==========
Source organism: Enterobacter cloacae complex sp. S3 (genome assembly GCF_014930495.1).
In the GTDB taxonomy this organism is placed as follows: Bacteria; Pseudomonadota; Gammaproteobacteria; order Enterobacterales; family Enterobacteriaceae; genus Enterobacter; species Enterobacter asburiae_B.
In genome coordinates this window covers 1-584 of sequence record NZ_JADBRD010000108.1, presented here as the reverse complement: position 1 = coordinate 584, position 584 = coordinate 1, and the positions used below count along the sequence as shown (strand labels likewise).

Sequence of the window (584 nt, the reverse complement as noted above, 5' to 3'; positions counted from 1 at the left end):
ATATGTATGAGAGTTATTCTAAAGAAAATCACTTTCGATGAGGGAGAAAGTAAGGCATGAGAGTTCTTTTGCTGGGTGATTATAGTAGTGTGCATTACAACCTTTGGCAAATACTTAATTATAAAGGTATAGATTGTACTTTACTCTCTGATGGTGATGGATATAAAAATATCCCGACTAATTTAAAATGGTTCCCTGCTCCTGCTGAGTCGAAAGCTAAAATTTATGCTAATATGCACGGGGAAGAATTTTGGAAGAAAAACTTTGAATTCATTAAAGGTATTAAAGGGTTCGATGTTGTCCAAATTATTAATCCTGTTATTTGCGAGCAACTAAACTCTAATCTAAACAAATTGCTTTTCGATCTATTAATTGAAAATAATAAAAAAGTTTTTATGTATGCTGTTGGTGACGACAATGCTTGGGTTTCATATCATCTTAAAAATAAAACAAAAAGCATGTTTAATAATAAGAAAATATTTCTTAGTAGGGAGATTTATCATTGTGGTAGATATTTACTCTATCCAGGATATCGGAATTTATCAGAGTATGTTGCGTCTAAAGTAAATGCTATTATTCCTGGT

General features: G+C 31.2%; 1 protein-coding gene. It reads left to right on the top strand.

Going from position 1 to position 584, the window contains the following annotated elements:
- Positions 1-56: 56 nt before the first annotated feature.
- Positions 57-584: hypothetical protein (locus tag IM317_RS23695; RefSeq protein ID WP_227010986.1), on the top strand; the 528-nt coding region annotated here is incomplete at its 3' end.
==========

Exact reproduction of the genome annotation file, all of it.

Source organism: Enterobacter cloacae complex sp. S3 (genome assembly GCF_014930495.1).
In the GTDB taxonomy this organism is placed as follows: Bacteria; Pseudomonadota; Gammaproteobacteria; order Enterobacterales; family Enterobacteriaceae; genus Enterobacter; species Enterobacter asburiae_B.
In genome coordinates this window covers 1-584 of sequence record NZ_JADBRD010000108.1, presented here as the reverse complement: position 1 = coordinate 584, position 584 = coordinate 1, and the positions used below count along the sequence as shown (strand labels likewise).

Sequence of the window (584 nt, the reverse complement as noted above, 5' to 3'; positions counted from 1 at the left end):
ATATGTATGAGAGTTATTCTAAAGAAAATCACTTTCGATGAGGGAGAAAGTAAGGCATGAGAGTTCTTTTGCTGGGTGATTATAGTAGTGTGCATTACAACCTTTGGCAAATACTTAATTATAAAGGTATAGATTGTACTTTACTCTCTGATGGTGATGGATATAAAAATATCCCGACTAATTTAAAATGGTTCCCTGCTCCTGCTGAGTCGAAAGCTAAAATTTATGCTAATATGCACGGGGAAGAATTTTGGAAGAAAAACTTTGAATTCATTAAAGGTATTAAAGGGTTCGATGTTGTCCAAATTATTAATCCTGTTATTTGCGAGCAACTAAACTCTAATCTAAACAAATTGCTTTTCGATCTATTAATTGAAAATAATAAAAAAGTTTTTATGTATGCTGTTGGTGACGACAATGCTTGGGTTTCATATCATCTTAAAAATAAAACAAAAAGCATGTTTAATAATAAGAAAATATTTCTTAGTAGGGAGATTTATCATTGTGGTAGATATTTACTCTATCCAGGATATCGGAATTTATCAGAGTATGTTGCGTCTAAAGTAAATGCTATTATTCCTGGT

General features: G+C 31.2%; 1 protein-coding gene. It reads left to right on the top strand.

Going from position 1 to position 584, the window contains the following annotated elements:
- Positions 1-56: 56 nt before the first annotated feature.
- Positions 57-584: hypothetical protein (locus tag IM317_RS23695; RefSeq protein ID WP_227010986.1), on the top strand; the 528-nt coding region annotated here is incomplete at its 3' end.